Japan ticks EWPAA’s ongoing JAS program

By 30/06/2015Blog

JAPAN’S ability to screen wood product compliance through a government-audited certification program sets a high standard that Australian authorities could well emulate, EWPAA acting CEO Andy McNaught said.

Representatives of the Japanese Ministry of Agriculture, Fisheries and Forestry (MAFF) were in Brisbane recently for their annual audit of the EWPAA JAS (Japanese Agricultural Standard) certification program.

Each year, government officials from MAFF or the Food and Agricultural Materials Inspection Centre witness EWPAA JAS auditing at a member mill and undertake a three-day process and document review of EWPAA’s JAS certification activities.

The Engineered Wood Products Association of Australasia is one of only three JAS foreign certification bodies outside Japan, and the only English-speaking auditor for the program.

The Japanese representatives also visited New Zealand to witness an audit conducted by EWPAA at one of the JAS certified facilities there.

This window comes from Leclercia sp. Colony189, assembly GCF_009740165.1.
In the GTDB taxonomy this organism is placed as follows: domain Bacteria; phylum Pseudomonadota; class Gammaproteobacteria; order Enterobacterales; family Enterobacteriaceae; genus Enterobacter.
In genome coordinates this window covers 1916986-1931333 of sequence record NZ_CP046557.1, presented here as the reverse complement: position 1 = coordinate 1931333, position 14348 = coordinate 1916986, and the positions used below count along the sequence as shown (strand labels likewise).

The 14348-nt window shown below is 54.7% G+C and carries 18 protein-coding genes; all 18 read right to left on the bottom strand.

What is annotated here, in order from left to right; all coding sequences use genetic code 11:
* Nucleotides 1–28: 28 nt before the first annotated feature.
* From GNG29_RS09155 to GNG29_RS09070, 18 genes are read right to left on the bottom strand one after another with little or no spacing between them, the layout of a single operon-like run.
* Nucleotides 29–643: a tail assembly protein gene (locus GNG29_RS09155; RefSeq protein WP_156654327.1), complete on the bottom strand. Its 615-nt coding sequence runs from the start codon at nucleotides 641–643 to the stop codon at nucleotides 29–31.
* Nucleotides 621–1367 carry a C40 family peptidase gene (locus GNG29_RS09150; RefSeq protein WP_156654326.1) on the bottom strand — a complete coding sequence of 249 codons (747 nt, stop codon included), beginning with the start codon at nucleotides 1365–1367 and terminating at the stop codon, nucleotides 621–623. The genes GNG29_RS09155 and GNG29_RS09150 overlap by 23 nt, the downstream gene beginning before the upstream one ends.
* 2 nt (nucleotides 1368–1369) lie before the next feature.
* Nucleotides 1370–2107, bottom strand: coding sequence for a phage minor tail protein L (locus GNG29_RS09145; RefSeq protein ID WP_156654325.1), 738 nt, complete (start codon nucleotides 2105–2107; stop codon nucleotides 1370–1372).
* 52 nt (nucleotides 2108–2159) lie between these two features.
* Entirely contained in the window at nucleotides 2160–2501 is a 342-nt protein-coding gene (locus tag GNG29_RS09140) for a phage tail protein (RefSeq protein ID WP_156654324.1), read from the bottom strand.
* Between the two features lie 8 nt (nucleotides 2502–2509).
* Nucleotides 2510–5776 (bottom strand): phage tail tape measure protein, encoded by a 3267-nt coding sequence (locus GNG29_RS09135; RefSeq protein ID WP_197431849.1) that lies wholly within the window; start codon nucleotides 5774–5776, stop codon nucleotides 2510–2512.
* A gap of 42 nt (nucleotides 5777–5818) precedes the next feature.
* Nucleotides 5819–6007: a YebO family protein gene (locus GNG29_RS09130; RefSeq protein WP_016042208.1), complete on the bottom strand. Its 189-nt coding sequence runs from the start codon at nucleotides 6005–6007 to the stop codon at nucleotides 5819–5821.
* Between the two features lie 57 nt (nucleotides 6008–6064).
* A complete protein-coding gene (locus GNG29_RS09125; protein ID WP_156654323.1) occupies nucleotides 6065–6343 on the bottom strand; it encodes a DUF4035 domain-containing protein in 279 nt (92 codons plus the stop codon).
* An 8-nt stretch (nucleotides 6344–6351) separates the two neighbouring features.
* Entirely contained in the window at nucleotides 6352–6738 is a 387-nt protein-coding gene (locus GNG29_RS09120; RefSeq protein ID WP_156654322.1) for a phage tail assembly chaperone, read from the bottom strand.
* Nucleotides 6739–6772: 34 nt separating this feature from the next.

Mr McNaught praised the contribution made to the EWPAA JAS program by laboratory manager Suzie Steiger and quality systems engineer Andrew McLaughlin.

“They’re right across this,” Mr McNaught said.

“Suzie manages all testing of Japanese samples in the Brisbane laboratory and Andrew has undertaken responsibility for the JAS certification, which requires a sound understanding of the Japanese process, which can be quite complex.”

Mr McNaught said the Japanese audit confirmed that EWPAA continued to run a certification program that met all the requirements of JAS.

He said EWPAA member products met three critical requirements – safety during construction; performance of buildings in extreme weather conditions; and air quality with very low or zero emissions.

“The example for Australian authorities is that the Japanese government requires every structural element going into a building has passed a rigorous certification process,” Mr Naught said.

“This government-level of certification demands that framework of every building in Japan is up to scratch.

“This contrasts dramatically with the system in Australia which has to rely on industry self-regulation.”

Mr McNaught said Australia’s system evidently was not working.

“Proof of this is evident in the number of non-compliant products in the marketplace,” he said.

Photo: Happy with JAS audit in Brisbane: Hiroto Yokoshima, chief inspector, JAS conformity assessment division, Japanese Food and Agricultural Materials Inspection Centre, Masatoshi Tomoi, EWPAA’s technical representative in Tokyo, and Yuko Shimoda, assistant technical staff, JAS conformity assessment division, with EWPAA staff Suzie Steiger, laboratory manager, Andrew McLaughlin, quality systems engineer, and Andy McNaught, technical manager and acting CEO.